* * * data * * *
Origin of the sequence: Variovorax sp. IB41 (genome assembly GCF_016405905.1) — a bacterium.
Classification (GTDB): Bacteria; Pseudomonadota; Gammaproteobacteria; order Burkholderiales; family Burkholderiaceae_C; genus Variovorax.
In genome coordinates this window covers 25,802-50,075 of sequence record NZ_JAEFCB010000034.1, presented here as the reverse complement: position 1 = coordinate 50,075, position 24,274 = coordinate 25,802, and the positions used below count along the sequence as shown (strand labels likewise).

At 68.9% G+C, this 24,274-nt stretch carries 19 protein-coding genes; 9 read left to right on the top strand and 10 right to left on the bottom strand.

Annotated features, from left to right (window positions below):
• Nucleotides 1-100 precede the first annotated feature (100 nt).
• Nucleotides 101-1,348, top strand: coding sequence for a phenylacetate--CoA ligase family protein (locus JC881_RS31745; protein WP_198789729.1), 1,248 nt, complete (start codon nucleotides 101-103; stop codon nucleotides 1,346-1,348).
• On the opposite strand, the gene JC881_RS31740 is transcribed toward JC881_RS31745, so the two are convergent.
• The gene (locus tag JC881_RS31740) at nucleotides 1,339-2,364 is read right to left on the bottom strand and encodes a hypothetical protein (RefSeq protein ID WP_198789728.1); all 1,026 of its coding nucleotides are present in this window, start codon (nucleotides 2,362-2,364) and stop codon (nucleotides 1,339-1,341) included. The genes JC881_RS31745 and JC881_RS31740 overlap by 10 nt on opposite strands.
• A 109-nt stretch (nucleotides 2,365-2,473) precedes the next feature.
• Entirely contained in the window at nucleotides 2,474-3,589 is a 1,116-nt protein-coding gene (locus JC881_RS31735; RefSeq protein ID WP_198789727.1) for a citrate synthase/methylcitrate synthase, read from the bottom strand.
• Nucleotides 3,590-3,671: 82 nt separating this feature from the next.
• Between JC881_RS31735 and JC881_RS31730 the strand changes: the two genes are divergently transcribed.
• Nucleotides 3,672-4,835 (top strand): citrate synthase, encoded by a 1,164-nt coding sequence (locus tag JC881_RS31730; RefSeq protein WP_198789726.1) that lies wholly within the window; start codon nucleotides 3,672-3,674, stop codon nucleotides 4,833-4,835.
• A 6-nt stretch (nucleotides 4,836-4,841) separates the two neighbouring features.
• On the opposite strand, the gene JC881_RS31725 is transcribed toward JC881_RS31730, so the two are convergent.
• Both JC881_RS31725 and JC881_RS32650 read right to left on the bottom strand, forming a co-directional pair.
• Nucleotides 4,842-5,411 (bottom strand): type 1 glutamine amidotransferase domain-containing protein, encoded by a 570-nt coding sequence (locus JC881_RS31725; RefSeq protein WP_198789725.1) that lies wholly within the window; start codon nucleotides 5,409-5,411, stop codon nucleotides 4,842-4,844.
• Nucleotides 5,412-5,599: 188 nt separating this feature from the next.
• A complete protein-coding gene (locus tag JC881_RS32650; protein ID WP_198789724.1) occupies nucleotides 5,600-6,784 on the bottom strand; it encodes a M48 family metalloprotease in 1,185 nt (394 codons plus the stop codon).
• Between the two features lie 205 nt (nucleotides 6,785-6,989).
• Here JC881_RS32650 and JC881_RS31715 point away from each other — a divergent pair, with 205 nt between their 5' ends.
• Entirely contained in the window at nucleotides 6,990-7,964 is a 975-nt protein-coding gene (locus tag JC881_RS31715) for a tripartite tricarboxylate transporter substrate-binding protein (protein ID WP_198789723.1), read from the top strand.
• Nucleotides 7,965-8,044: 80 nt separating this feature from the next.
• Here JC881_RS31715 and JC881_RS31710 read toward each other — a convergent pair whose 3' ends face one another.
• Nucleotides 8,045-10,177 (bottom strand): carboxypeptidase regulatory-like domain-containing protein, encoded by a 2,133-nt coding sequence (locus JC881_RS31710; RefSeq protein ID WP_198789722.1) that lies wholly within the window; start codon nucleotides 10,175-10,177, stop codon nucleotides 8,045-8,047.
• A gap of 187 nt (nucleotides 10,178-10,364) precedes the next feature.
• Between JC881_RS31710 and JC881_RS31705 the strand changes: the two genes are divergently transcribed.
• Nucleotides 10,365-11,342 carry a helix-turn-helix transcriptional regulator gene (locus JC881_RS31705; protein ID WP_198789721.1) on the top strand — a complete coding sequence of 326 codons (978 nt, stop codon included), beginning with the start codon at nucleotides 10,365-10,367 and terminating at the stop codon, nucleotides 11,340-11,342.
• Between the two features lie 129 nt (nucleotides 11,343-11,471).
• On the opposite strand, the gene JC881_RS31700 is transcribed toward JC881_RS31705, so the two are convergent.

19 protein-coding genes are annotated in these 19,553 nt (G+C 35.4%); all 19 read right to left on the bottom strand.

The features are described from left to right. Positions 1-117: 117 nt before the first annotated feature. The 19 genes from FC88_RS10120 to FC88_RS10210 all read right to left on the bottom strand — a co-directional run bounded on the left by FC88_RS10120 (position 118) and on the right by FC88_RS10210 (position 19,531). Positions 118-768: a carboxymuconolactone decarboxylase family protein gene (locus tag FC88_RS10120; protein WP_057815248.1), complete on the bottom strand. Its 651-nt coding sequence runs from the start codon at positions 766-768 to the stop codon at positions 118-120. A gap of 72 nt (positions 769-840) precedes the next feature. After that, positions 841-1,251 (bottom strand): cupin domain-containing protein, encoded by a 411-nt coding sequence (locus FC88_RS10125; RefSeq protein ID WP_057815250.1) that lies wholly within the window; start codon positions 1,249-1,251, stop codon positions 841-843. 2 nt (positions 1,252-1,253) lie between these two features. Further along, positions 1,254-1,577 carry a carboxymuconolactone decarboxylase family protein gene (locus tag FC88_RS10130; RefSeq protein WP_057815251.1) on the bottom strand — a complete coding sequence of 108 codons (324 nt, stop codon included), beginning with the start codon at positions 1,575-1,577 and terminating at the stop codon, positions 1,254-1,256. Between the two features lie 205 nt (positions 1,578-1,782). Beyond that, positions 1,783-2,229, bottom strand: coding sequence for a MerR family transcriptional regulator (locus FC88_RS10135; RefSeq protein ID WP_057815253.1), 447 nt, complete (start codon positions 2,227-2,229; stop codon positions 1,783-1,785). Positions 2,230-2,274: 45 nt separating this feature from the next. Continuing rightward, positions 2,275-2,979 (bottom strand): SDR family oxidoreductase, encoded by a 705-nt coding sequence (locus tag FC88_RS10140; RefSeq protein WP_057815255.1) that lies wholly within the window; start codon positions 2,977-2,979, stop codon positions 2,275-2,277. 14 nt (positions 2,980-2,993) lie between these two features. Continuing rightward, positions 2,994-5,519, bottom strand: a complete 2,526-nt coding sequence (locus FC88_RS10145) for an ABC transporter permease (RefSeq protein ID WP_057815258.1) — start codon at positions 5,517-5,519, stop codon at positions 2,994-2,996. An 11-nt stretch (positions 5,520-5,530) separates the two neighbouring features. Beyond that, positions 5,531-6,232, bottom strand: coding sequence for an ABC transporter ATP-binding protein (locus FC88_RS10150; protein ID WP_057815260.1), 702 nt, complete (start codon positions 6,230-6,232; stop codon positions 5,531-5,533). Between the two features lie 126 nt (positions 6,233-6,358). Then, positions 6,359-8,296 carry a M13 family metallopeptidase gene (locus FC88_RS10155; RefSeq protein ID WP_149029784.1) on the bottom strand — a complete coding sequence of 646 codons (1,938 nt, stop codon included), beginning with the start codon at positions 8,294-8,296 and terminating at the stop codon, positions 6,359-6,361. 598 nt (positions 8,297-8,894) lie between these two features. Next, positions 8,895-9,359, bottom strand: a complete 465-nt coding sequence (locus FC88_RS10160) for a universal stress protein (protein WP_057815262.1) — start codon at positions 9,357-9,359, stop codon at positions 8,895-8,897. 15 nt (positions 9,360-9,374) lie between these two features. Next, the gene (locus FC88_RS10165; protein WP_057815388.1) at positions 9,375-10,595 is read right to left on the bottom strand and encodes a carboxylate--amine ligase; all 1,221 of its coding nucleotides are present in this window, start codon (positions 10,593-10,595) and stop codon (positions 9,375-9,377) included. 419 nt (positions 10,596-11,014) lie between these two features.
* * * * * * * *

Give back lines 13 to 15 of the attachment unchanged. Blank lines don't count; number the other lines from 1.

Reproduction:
• Between JC881_RS31735 and JC881_RS31730 the strand changes: the two genes are divergently transcribed.
• Nucleotides 3,672-4,835 (top strand): citrate synthase, encoded by a 1,164-nt coding sequence (locus tag JC881_RS31730; RefSeq protein WP_198789726.1) that lies wholly within the window; start codon nucleotides 3,672-3,674, stop codon nucleotides 4,833-4,835.
• A 6-nt stretch (nucleotides 4,836-4,841) separates the two neighbouring features.